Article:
Podcaster's Controversial Comments On Marriage Reignites Fears No-Fault Divorces Are At Risk

As women's bodily autonomy continues to be restricted through anti-abortion laws, the recent comments of one right-wing podcaster, Steven Crowder, has raised the alarm on yet another choice women are afraid will be compromised: the choice to divorce their husbands. On a recent podcast episode, Crowder announced that he had been engaged in an ongoing divorce that was initiated by his ex-wife, Hilary. After recounting the situation to viewers, the podcaster then expressed shock that the state of Texas allowed his wife to file for the separation at-will without consenting with him first. "No, this was not my choice," Crowder lamented. "My then-wife decided that she didn't want to be married anymore — and in the state of Texas, that is completely permitted." 

Following the overturning of Roe v. Wade in 2022, Jezebel highlighted an uptick in rhetoric from right-wing commentators criticizing no-fault divorce, as exemplified in a report from Media Matters for America. Twitter users were quick to point out that Crowder's divorce video echoed this same sentiment. "This is a wild rant. He's legit saying divorce shouldn't be "permitted" if both sides don't agree to it. Insane," tweeted @josbmessenger.

Presently, each state in the US does uphold its own version of no-fault divorce laws, but the ability to get a no-fault divorce is not a federally protected right. However, based on the conversation happening online, it seems Crowder's public disdain for his wife's ability to leave him has opened up the floodgates for those with traditionalist views of marriage to once again talk about making divorce more difficult. 

Some people have called for no-fault divorce to be illegal

No-fault divorce, as defined by the Judicial Branch of California, is a provision that allows one to file for divorce without having to prove wrongdoing of the other party. A closer look at Crowder's history reveals he had previously spoken about calling for these permissions to end long before his own divorce (via Media Matters). During one episode of his podcast in 2022, he stated that he found no-fault divorces in heterosexual marriages unfair because he viewed them as giving women an unfair advantage. However, social media users have pointed out that no-fault divorce has helped both women and men. "Both men and women can be abusive. No fault divorce makes it easier for an abused spouse to get out of a terrible situation. The state shouldn't make it harder to leave a bad marriage," one tweet reads.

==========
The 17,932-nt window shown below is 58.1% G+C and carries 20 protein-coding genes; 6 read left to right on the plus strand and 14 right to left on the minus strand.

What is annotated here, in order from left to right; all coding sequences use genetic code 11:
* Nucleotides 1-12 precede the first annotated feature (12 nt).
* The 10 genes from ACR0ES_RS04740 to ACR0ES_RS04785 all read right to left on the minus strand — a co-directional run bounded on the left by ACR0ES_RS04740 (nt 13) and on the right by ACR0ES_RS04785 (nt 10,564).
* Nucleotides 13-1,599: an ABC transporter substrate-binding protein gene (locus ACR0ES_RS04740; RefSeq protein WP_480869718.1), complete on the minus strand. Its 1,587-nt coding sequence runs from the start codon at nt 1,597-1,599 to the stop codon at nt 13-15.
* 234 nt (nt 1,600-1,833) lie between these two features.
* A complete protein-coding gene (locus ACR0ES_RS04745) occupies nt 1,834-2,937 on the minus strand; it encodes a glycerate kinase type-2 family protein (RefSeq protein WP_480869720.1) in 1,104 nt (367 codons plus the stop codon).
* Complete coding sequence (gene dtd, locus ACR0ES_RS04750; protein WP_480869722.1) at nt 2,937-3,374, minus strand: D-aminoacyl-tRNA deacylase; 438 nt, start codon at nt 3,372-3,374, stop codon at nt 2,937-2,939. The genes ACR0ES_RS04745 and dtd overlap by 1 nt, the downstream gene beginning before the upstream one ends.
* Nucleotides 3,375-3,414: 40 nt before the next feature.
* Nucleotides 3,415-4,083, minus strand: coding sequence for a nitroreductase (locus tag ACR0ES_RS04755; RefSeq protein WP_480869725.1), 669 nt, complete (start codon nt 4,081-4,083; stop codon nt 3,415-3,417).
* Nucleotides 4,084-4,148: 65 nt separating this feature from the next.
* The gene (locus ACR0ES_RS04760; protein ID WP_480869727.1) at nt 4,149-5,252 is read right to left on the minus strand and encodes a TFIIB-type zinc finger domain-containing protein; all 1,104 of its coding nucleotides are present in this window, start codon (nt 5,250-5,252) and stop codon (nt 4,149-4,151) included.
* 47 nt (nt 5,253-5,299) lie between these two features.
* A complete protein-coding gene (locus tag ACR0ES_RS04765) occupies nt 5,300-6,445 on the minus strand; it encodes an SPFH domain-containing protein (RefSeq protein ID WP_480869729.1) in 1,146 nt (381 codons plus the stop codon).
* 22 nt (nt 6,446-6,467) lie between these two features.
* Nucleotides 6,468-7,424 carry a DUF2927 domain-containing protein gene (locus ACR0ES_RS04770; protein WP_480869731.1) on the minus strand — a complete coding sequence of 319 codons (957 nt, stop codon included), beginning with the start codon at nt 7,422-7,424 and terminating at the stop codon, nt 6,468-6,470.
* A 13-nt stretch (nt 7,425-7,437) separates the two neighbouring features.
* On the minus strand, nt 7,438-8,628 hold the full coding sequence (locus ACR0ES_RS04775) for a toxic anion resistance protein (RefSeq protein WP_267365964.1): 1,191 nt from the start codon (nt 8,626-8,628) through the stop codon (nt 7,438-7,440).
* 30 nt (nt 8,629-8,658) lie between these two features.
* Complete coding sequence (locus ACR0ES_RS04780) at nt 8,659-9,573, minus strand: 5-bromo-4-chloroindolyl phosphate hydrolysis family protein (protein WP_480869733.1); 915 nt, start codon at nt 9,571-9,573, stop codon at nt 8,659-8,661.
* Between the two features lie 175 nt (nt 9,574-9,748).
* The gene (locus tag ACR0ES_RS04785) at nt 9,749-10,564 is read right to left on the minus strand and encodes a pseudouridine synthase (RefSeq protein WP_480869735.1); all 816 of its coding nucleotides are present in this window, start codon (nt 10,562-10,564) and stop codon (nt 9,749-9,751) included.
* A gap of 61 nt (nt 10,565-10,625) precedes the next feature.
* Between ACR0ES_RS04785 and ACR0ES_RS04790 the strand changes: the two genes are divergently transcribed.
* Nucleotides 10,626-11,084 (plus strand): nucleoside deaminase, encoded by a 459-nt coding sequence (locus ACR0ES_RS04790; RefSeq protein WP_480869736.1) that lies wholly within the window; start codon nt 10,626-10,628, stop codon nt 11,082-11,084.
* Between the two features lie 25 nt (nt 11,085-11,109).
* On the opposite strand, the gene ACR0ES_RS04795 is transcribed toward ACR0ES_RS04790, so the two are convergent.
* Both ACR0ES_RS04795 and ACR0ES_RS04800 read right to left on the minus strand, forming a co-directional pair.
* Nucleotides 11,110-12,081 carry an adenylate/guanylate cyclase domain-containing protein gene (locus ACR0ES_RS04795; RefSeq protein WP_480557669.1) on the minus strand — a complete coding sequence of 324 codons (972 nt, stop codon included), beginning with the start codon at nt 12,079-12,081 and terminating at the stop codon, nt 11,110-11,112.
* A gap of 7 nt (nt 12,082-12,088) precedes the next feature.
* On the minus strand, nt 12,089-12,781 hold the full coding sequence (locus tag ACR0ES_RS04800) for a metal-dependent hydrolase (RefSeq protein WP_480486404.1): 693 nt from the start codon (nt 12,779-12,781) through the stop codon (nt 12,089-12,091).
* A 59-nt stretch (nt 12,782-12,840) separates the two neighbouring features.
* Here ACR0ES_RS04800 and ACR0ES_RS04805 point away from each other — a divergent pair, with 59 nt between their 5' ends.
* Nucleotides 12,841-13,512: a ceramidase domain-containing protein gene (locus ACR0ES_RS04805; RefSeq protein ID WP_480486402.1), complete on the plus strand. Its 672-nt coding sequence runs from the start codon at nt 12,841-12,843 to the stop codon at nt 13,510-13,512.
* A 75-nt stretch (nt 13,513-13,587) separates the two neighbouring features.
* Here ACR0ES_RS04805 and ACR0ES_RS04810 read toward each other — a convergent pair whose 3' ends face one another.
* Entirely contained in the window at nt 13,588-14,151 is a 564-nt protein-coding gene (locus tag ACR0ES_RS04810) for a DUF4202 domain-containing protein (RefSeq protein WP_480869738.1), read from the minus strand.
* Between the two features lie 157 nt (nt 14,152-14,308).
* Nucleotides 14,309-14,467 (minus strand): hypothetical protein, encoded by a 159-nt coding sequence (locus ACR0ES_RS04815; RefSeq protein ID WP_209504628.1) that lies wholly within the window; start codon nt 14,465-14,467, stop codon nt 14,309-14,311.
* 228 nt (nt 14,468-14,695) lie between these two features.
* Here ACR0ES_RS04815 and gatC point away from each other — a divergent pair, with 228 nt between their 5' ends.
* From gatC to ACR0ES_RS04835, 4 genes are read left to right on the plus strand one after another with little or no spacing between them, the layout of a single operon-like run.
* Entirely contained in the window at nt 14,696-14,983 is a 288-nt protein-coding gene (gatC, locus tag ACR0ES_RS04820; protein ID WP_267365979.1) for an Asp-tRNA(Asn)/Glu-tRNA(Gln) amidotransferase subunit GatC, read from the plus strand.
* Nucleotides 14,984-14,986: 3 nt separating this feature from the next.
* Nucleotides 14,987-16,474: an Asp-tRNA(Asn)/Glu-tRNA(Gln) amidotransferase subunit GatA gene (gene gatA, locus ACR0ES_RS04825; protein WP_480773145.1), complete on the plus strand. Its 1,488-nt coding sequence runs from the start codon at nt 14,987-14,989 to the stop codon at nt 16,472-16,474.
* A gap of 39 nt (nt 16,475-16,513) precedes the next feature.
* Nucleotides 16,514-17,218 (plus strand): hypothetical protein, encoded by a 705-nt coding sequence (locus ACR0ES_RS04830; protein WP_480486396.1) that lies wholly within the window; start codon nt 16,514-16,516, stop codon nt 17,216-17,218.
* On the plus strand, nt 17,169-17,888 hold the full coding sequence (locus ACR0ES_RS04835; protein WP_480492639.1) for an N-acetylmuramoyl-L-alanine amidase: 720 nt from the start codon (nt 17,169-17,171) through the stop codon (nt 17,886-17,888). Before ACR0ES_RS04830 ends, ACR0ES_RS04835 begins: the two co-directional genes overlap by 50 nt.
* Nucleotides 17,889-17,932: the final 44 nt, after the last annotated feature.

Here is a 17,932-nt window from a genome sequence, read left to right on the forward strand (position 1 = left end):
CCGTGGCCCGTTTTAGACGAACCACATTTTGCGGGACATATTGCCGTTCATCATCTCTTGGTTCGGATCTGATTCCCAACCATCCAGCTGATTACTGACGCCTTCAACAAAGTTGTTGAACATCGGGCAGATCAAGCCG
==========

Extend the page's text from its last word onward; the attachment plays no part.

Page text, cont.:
Within days after Crowder's divorce announcement, journalist Yashar Ali shared a video depicting Crowder in his home angrily berating his ex-wife for not living up to his standards. Users soon began to call out the podcaster's hypocrisy. "This is the same Steven Crowder who just posted a video of himself complaining about "no fault divorce" being legal because he'd rather keep his wife trapped in this abusive marriage" tweeted @kaylan_x. What's more, Crowder actually hired a divorce attorney one month before Hilary filed for divorce, according to Yashar's Newsletter. He also had elective surgery right before she gave birth, and then missed the birth. Yet support for Crowder and making divorce more inaccessible remain. In the comments section under one Twitter video of Crowder, several users showed support for the podcaster's statements, with one writing, "divorce without cause should be illegal." 

What an end to no-fault divorce would mean

The impact of barring access to a no-fault divorce would set American women back close to a century. After decades of organizing, women finally achieved the right to divorce their husbands on the same grounds they had in 1937, when the Matrimonial Causes Act was passed. The act was then revised in 1973 to provide that no one had to prove fault of any wrongdoing in order to obtain a divorce. Conservatives like Crowder want to dial those freedoms back and make it so women must provide proof of some serious fault like abuse in order to leave their marriages. Per The Week, republicans in the state of Texas have already primed their platform to take on no-fault divorce, where its official stance is to "urge the legislature to rescind unilateral no-fault divorce laws and support covenant marriage." 

While differing the burden of proof onto women is not a new phenomenon by any means, its implications are consistently dangerous. Women who have survived sexual assaults, for example, are often tasked with the burden of proof, while also bearing the shame and trauma of the assault, causing many women not to report such incidents. In the wake of Crowder's comments, many online have spoken out about the fear that women (and anyone else) who is in an abusive relationship having to prove it to a court in order to change their marital status, potentially placing them in further danger. On Twitter, writer Meg Pillow wrote, "Ladies, you need to read up on what life was like before no-fault divorce. This will be terrifying for women who don't have the money or connections to make it through the justice system."